Book Review: Myxocene by Troy Ernest Hill

27406604Author: Troy Ernest Hill
Release Date: November 1, 2015
Genre: Medical Thriller | Psychological Thriller
Edition: E-book (mobi)
Pages: 272
Publisher: Createspace

Rating: ★★★★


When single mother and freelance science writer Sarah Bennett interviews Dr. Ronald Keating on the Chernobyl disaster for its 30th anniversary, she unwittingly gets entangled in the retired pharmaceutical researcher’s strange plot to combat global warming with an experimental medication. In a wry voice both funny and provocative, she grapples with Keating’s true motivations as well as profound questions about the value of an individual human life versus a society of billions in a climate-changing world.



I must admit, this book definitely surprised me. What started off as a medical thriller slowly became a neurological thriller surrounding a rather controversial topic, which makes this book a great choice to have intense discussions over.

At the center of this story is a freelance writer and a single mother, surrounded by a near-autistic daughter and a fanatic Christian mother. This itself sets the dysfunctional tone of the story. The conversations between Sarah, our main character, and the other minor characters, especially Keating and her ex-boyfriend Ted were by far the most interesting and thought provoking.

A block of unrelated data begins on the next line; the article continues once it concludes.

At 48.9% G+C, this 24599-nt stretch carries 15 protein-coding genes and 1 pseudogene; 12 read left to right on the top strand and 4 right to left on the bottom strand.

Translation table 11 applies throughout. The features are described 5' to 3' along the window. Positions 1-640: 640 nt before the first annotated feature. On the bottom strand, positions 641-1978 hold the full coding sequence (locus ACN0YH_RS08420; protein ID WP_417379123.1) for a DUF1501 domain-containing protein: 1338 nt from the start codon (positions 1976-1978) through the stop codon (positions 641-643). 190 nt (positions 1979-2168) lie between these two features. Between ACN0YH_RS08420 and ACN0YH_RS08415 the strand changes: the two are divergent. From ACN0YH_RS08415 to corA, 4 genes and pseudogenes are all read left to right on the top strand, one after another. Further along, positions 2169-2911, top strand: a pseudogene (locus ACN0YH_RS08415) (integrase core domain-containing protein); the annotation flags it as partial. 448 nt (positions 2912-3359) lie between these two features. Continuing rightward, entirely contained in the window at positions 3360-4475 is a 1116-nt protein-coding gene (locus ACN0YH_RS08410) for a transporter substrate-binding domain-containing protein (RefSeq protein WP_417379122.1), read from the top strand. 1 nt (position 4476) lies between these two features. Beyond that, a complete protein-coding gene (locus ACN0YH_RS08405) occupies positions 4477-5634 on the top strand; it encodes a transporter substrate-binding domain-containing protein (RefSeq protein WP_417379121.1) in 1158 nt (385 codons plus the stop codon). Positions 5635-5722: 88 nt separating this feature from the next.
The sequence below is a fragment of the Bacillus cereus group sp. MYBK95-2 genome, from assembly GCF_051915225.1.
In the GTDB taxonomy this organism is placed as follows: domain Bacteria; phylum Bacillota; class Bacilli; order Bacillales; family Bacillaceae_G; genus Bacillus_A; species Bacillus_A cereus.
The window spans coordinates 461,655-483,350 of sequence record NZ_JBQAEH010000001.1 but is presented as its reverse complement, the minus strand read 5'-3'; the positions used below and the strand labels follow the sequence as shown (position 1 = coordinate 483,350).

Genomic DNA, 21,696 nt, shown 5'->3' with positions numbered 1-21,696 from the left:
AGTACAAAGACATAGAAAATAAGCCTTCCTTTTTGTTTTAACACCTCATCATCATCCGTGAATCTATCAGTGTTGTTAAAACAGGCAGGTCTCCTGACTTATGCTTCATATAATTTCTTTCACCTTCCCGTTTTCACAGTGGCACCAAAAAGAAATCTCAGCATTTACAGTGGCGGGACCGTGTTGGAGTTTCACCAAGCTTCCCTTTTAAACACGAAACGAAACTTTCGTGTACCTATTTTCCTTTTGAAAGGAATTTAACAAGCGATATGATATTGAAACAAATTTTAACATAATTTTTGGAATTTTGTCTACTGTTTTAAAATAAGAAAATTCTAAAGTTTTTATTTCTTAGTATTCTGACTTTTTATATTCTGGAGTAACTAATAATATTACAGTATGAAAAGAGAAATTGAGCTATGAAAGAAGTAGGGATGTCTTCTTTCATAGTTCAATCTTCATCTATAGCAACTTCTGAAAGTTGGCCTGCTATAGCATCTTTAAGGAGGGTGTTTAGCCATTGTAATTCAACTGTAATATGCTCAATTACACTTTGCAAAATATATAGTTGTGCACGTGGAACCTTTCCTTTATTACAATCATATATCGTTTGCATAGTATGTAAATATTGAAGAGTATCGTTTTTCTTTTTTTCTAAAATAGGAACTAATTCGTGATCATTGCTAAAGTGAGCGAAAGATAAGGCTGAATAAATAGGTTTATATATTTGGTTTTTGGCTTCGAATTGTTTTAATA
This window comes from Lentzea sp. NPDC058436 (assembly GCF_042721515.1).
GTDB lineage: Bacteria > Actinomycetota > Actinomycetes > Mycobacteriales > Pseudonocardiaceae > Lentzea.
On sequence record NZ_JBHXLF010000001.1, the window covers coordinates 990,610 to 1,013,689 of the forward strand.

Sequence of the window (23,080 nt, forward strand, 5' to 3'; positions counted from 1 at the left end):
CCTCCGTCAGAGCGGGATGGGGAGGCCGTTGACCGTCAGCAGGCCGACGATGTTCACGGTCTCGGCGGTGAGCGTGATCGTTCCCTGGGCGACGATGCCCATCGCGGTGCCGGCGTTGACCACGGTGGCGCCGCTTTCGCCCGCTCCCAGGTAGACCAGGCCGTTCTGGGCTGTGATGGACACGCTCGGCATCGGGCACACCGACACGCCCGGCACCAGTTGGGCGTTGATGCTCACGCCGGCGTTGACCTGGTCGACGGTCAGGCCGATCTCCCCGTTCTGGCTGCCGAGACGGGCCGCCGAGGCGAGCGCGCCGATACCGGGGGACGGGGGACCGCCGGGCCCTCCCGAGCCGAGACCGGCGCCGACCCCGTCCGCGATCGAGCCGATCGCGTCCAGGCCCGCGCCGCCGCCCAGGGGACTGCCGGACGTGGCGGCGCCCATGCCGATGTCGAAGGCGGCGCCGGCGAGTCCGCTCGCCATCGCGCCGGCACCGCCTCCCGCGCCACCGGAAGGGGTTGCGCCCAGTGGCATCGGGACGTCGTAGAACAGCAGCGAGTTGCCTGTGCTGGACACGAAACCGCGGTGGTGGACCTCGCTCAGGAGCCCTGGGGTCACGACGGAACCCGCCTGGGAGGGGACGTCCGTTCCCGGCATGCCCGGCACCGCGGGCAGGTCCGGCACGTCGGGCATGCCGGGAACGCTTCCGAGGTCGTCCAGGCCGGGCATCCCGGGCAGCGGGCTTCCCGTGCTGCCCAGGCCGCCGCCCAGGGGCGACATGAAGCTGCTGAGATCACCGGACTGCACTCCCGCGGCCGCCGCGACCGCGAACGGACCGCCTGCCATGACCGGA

On the whole, I enjoyed the plot as well as the pacing. The subtlety of the suspense was especially enjoyable and I was definitely eager to know it ends.


The characterizations were diverse with each character being a metaphor for acertain political or social ideology. However, I was unable to feel a real connection with anyone but I suppose that was more due to the slightly surreal nature of the book.


The author was consistent with the first person narrative and the subtle change in Sarah’s thoughts as she became more rational and detached from sentiments made it even more intriguing.


The beginning was slightly slow and it takes a while to really get into the groove of the book.


The ending felt a little rushed and it seemed that the author tried to cram a lot of things within the final few chapters. However, the concluding conversation between Sarah and Keating was where the essence of the entire story was.

Cover Art:

I love the simplicity and minimalism of the cover art and it definitely has a deeper meaning once you have read the book.

You can also read this review at Goodreads and Amazon.

This book has been reviewed by Mythili Hariharan.

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